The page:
UC Berkeley Library

Uganda

Aiming High. (Life; 4)

In 1986 Uganda was bankrupt. Six years of civil war had followed the ousting of former President Idi Amin and its social and state institutions were near collapse. But today Uganda's economy is widely seen as a success story and over the last ten years the number of Ugandans living in absolute poverty has been cut by half. This film looks at how Uganda has achieved this remarkable turnaround and questions whether the country could now be on course to meet the Millennium development goals by 2015. Directed by Ashley Bruce. 26 min.

Cell Wars(Secret of Life; 5)

Describes the study on the molecular level of parasites and microbes that challenge the human immune system, and the possiblity of eventually preventing diseases like multiple sclerosis and AIDS. c1993. 60 min.

Children of War

A documentary on northern Uganda children of war; on the child soldiers who were abducted from their homes and forced to become fighters by the Lord's Resistance Army. Follows a group of them as they undergo a process of trauma therapy and healing while in a rehabilitation center. Filmed and directed by Bryan Single. Dist.: New Day Films. 2009. 75 min.

Children of War

This chilling feature tells the story of Acholi school girls from St. Mary's College in Northern Uganda who were abducted by the Lord's Resistance Army to serve as child soldiers. Of the 250,000 child soldiers worldwide, many are used as sexual servants, spies, porters and frontline grunts. These unwilling combatants often find themselves subject to disease, physical assault and rape. Includes interviews with one of the girls who escaped and survived the ordeal, a teacher and the assistant headmistress at St.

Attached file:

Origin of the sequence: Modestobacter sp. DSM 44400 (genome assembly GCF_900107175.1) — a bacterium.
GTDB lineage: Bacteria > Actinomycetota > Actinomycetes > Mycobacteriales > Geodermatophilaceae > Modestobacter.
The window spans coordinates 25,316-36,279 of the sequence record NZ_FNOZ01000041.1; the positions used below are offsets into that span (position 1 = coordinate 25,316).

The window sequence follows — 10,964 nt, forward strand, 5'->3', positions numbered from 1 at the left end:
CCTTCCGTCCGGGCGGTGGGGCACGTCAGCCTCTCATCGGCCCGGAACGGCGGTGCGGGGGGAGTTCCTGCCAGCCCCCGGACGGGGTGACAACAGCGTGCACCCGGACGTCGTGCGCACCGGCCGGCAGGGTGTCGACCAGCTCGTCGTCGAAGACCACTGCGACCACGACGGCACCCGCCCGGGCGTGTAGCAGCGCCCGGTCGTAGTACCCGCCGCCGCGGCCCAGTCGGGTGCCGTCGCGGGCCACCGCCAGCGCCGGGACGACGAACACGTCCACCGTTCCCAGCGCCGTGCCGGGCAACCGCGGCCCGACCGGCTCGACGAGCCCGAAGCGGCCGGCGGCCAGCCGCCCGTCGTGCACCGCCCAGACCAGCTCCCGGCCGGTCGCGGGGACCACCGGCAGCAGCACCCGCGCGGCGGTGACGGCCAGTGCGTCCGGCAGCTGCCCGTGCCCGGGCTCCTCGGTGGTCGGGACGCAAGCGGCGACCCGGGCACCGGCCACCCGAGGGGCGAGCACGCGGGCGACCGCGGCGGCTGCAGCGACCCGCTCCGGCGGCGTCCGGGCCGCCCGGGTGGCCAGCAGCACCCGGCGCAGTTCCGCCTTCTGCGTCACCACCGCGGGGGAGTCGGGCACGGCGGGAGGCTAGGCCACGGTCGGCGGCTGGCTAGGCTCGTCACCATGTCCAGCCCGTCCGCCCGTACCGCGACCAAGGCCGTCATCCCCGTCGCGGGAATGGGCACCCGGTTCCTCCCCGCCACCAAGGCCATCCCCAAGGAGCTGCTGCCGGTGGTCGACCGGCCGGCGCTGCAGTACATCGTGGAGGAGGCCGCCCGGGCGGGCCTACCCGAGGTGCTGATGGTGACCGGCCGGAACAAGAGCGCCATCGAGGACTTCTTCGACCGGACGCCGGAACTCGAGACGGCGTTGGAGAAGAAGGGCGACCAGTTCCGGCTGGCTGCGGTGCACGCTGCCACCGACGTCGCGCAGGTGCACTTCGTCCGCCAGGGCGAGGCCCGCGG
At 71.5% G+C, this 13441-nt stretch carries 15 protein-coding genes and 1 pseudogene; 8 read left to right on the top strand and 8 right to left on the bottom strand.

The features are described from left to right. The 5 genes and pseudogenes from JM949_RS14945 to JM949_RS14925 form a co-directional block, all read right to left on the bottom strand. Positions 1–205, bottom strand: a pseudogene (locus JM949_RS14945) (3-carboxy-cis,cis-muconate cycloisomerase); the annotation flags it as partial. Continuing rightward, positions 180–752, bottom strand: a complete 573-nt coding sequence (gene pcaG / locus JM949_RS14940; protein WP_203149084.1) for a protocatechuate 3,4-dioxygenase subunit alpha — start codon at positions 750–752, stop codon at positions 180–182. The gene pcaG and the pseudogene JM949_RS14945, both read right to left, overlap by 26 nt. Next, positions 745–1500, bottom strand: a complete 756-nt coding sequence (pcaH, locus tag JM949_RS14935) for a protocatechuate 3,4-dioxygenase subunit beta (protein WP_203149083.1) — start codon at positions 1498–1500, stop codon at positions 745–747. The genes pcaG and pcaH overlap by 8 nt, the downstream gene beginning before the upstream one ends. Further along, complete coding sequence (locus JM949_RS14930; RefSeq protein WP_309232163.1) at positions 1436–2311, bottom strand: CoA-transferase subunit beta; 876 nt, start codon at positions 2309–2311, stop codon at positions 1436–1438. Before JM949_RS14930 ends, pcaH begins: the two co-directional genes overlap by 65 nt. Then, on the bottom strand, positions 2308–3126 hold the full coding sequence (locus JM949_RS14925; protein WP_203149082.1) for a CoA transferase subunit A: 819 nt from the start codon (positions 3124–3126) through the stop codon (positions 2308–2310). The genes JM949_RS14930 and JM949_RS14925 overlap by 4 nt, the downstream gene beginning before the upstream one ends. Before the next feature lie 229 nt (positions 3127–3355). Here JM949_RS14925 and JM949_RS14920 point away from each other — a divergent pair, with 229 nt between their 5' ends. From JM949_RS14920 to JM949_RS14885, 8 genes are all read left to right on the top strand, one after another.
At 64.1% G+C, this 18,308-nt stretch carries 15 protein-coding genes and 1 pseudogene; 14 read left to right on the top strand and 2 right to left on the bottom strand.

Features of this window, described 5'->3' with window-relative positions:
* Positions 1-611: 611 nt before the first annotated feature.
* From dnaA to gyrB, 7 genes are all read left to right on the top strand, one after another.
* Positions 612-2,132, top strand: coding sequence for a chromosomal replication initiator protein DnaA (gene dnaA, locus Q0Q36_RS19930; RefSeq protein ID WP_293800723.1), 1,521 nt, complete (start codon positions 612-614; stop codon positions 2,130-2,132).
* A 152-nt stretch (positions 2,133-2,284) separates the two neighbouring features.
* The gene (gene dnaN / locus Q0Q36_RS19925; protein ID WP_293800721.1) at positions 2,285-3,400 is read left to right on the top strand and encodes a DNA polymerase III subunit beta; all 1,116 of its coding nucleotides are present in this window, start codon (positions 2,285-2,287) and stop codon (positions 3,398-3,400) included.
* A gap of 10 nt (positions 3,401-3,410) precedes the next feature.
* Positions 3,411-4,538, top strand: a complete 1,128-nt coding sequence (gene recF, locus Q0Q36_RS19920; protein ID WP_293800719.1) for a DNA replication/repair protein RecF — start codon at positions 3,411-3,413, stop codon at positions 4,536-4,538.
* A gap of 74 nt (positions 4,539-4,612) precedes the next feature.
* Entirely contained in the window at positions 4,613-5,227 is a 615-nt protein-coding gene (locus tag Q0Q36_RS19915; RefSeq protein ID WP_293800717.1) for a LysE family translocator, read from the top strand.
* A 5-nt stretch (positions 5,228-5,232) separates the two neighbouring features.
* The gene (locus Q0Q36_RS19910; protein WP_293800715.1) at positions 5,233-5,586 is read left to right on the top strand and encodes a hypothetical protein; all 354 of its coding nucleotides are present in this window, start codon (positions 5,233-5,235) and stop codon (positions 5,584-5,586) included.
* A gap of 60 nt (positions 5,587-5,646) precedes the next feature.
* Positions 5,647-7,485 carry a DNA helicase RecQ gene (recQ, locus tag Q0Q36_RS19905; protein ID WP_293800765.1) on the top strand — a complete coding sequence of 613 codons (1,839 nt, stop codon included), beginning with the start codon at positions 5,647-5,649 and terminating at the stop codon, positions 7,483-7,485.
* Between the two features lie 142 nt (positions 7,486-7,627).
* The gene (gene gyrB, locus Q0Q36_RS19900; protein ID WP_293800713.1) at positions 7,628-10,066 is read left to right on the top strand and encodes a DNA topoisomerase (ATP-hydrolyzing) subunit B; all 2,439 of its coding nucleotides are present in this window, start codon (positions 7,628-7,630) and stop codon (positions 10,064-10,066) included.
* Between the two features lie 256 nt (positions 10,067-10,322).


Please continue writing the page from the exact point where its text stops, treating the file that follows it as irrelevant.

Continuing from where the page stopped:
East Africa, Pathway to Growth

Zambia, Tanzania and Uganda are overcoming the legacy of central planning and charting a course from poverty to prosperity. Taking control of their own destiny, these countries have embarked on a voyage of economic recovery which depends on peace, political stability and commitment to reform, and the support of the international community, in which the International Monetary Fund is crucial. Dist.: Films Media Group. 1999. 47 min.

General Idi Amin Dada: autoportrait

Directed by Barbet Schroeder. In 1974 a film crew followed Idi Amin Dada, dictator of Uganda, interviewing him and filming him as he worked. Provides a candid and distrurbing portrait of one of the 20th century's most notorious figures. Special features: A 2001 interview with Barbet Schroeder ; a timeline of Ugandan history ; documentation of Idi Amin's requested cuts to the film. 1974. 90 min.

Soldier Child: Kidnapped Innocence

Since 1990, the people of Northern Uganda have watched in horror as tens of thousands of children have been kidnapped from their homes, marched to the Sudan, and then trained as child soldiers in a rebel army. Acholi rebel-leader and religious fanatic Joseph Kony abducts Acholi children indiscriminately, brainwashes them, and then forces them to commit indescribable atrocities against their own families and friends. This documentary reveals the efforts put forth by the Northern Uganda people to rehabilitate the children fortunate enough to escape Kony's army.

The Cultural Music of the People and Church of Eastern Africa

A look at songs, hymns and dances by performers from various countries in East Africa, particularly Uganda, Sudan, Rwanda, Tanzania and Kenya. 2004. 34 min.

The Debt Police. Life, Part 29

Uganda has recently benefited from a debt relief initiative, but in a country where corruption is rife, is this relief really going to reach the poor? This program travels in rural Uganda with the Uganda Debt Network, an NGO working to ensure that this aid does reach the poor and improves their lives, and reports on the thriving anti-corruption movement that has sprung up, with popular theater and campaigning schoolchildren. (For other installments of series, see Global Issues and Events) c2000. 24 min.

Uganda, Dellusion [sic] or Democracy? (Africa: Search for Common Ground; 5)

Part of a series profiling formal efforts by various Sub-Saharan African countries to peacefully resolve contemporary conflicts. The first film goes on the road with Ugandan President Yoweri Museveni, the popular "Africanist" leader of a system called "no-party democracy"--very different from the one-party states that characterized post-independence Africa. The second film profiles the work of ECOMOG, which West African neighbors of Liberia have sent to help stabilize the country. After a dismal start, the Nigerian-led ECOMOG has been getting the job done.

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